DALTON — It was already dark Saturday when the potbellied figure known for his generosity turned off Depot Street here and made his way west.
Snowflakes christened his slow-moving entourage. Sounds of carols and hand bells waited for members of the procession at the First Congregational Church on Main Street. Drama built as the parade moved past Dalton's library, Town Hall and police station and then to yet another public building, the Dalton Community Recreation Association, where two school bands lay in wait.
Quite an entry for the man in red. And that's just how organizers of the town's Light up the Holidays celebration like it.
But when it comes to the spirit of giving in Dalton, even Santa is playing catch-up.
All those buildings named above?
They help anchor public life in Dalton and owe part or all of their existence to members of the Crane family and to the business they've shepherded since the year Thomas Jefferson took the presidency.
Early next year, the last Cranes involved with Crane & Co. will sell their remaining shares, closing out an extraordinary chapter in the history of American business.
Along with providing work and livelihoods to generations of Berkshire County residents, the company embraced a culture of giving back, particularly in Dalton, where company founder Zenas Crane bought 14 acres of land for a paper mill in 1801, paying $194, according to a company history.
In time, the interests of the company and town became inextricable. This past week, as residents pondered life without Cranes involved with Crane & Co., many spoke fondly of a company that, despite operating in a competitive, commodity-driven business, treated employees and town residents almost like family, from cradle to grave.
At least up until the 1950s, any Dalton resident having trouble paying a hospital bill, perhaps after childbirth, could get help from the company.
And after Crane & Co. gave land for the town's Main Street cemetery, burial plots remained free for Dalton residents.
"The requirement is that you had to be a Daltonian at the time that you pass away, said George White, who chairs the town's Historical Commission and served as superintendent of cemeteries for 43 years.
"They did an awful lot for the town of Dalton, personally and by the company," White said of the Crane family. "They donated money for a lot of things."
The Crane map
A walk through Dalton last week found example after example. By square footage alone, the sprawling mill buildings represent the company's biggest footprint in Dalton.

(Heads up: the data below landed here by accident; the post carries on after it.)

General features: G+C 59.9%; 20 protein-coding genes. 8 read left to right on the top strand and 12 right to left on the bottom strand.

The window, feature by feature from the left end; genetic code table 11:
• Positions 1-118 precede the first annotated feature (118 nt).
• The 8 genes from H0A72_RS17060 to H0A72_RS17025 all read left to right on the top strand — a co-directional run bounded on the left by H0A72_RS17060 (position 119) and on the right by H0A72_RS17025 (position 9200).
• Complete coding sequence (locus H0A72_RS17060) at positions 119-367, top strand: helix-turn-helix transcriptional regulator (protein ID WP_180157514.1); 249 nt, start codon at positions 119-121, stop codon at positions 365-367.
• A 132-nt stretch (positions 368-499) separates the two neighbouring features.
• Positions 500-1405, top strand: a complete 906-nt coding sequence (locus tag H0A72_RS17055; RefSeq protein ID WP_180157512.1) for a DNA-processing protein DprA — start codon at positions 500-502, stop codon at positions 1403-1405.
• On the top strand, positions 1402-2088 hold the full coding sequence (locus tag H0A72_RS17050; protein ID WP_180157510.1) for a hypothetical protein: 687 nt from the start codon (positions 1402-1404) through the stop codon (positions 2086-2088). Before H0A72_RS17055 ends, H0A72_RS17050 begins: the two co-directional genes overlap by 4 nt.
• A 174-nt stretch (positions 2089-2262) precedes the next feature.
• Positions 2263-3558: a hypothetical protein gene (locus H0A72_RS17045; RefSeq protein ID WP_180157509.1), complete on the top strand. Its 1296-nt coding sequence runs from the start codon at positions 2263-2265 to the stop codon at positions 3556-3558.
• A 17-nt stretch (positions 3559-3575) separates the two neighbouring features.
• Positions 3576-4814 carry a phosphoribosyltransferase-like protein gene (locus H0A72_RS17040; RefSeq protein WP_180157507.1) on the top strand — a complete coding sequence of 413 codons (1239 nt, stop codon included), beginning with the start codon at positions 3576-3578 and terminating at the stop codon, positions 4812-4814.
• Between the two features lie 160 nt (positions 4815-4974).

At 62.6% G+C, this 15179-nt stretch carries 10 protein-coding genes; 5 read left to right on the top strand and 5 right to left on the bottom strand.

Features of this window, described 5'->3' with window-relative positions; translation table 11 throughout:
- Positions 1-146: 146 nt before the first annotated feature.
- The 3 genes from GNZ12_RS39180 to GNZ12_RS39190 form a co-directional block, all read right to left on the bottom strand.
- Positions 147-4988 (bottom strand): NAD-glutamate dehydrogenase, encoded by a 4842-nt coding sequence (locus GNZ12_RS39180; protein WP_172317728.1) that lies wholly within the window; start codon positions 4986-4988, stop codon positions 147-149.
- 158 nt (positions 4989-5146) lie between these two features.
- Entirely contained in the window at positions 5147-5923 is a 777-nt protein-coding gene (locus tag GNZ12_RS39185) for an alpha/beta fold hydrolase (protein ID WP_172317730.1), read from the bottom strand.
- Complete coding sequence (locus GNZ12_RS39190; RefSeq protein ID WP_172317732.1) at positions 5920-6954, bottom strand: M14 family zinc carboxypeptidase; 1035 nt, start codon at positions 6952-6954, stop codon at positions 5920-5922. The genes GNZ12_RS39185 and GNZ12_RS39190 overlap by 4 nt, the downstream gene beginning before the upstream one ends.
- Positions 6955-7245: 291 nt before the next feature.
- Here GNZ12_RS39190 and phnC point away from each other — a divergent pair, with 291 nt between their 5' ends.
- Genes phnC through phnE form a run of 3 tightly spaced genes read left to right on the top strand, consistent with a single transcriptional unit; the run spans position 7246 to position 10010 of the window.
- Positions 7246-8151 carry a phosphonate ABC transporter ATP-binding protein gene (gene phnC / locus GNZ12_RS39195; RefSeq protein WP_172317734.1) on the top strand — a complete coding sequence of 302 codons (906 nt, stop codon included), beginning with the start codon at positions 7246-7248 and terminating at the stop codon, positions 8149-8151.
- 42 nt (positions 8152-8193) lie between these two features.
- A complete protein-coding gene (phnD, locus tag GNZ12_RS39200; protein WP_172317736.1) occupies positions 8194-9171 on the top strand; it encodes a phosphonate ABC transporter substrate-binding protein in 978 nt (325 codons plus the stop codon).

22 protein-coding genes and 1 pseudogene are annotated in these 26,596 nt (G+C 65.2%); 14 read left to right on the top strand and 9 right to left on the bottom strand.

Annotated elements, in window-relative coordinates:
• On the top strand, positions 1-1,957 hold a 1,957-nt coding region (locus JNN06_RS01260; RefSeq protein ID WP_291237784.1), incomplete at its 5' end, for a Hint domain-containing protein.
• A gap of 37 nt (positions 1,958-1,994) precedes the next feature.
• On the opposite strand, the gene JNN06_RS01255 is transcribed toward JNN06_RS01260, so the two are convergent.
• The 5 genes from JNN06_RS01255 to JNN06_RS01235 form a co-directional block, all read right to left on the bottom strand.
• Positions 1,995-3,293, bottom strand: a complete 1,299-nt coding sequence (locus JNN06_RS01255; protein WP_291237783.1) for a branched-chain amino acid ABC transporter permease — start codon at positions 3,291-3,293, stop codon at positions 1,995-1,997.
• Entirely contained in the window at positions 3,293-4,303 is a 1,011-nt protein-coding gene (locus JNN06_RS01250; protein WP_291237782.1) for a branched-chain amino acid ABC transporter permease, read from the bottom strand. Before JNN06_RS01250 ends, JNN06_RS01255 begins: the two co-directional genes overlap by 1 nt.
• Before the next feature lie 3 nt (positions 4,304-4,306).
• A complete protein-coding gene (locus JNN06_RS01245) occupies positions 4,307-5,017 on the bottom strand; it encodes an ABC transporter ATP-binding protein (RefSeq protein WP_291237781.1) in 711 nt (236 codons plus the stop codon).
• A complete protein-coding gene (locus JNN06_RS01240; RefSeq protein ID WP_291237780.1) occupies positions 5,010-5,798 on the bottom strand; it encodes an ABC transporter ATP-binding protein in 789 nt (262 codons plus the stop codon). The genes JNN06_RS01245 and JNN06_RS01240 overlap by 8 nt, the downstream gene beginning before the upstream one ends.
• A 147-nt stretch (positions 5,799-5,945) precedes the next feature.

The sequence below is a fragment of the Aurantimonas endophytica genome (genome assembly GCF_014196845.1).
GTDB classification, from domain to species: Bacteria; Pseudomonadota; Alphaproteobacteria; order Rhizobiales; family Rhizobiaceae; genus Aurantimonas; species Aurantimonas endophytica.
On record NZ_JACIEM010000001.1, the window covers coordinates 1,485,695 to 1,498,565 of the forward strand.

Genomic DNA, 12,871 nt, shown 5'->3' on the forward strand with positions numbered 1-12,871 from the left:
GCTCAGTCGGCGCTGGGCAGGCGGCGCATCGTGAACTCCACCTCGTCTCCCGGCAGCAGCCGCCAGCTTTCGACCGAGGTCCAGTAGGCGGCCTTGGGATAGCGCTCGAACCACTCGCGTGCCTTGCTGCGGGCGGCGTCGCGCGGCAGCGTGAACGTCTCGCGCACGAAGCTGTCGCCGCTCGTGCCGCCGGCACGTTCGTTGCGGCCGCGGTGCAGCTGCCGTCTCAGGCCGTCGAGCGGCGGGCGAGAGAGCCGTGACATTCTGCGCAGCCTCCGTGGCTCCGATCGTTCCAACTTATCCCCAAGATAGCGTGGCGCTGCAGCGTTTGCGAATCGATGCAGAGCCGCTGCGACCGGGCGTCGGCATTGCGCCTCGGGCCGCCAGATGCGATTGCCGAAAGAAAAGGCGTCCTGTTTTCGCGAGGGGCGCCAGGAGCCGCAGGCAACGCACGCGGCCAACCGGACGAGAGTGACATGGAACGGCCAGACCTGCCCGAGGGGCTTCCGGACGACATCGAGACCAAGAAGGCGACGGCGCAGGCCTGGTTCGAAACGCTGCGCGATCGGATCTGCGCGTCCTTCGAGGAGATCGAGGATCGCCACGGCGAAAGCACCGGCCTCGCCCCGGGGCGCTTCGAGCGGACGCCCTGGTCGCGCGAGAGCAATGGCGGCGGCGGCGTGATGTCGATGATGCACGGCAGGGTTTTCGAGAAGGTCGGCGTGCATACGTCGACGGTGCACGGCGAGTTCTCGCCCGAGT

But because the company's main business is now providing paper for U.S. and foreign currencies, and subject to extreme security, those sites are far from public.
That still leaves dozens of structures that would not be here if not for Crane & Co. The list includes little-known properties like former worker housing on Crane and Porter avenues, just off South Street below the Housatonic River's east branch.
On the other side of Dalton, people still refer to Cottontown, at the end of East Housatonic Street, which got its name from a former mill that Crane & Co. acquired as a warehouse. A few blocks away is a short lane known as Crane Place.
Perhaps the most durable civic association to the family's legacy is the Craneville School, located off Park Street on the town's east side and a hive of activity on school days.
Several people said last week they believe the elementary school took its name from an area that had been worker housing, long since torn down.
On Routes 8 and 9 near the foot of Park Street, the family name lingers at Craneville Place, a nursing home.
Another Crane family name, Kittredge, lives on as well. A neighborhood near the Wahconah Country Club is nicknamed Kittredgeville, residents say.
Up on Main Street, the prominent home of John Kittredge, located between the library and community house, is moving toward a sale, according to a sign out front. John Kittredge has kept alive the family's spirit of philanthropy.
Though he's hale and active, visiting the fitness room at the CRA several times a week, Kittredge's photo portrait hangs in the town library, to recognize his long service as a board member.
Robert Defazio, the library's director, said a foundation associated with the Crane family continues to provide annual support in the range of $2,000 to $5,000.
"They give us money every year," he said.
`So down to earth'
One popular site is the Crane Museum of Papermaking, open since 1929. In the mid-1800s, the structure, tucked well off West Housatonic Street, served as the "rag room" for the Old Stone Mill. The mill itself came down, but the part that housed the raw material of fiber survived to tell the tale of paper-making.
It is open from 1 to 5 p.m. Tuesday through Thursday this time of year. Visitors can view exhibits, scan their currency under special lights and try their hand at making paper.
All of that while being entertained with company tales by Peter Hopkins, the museum's resident historian.
"We've got ways to engage them," Hopkins said of visitors, after demonstrating paper-marbling to a group of four from Eastern Massachusetts.
At the museum, there's no shortage of history to reflect upon.
This is a company, after all, that got its start decades before the Industrial Revolution. It weathered massive technological change, business cycle busts, family squabbles and intense competition. Today, Crane & Co.'s expertise in embedding security devices in ordinary currency helped make it appealing to its suitor, Crane Co., and be worth $800 million.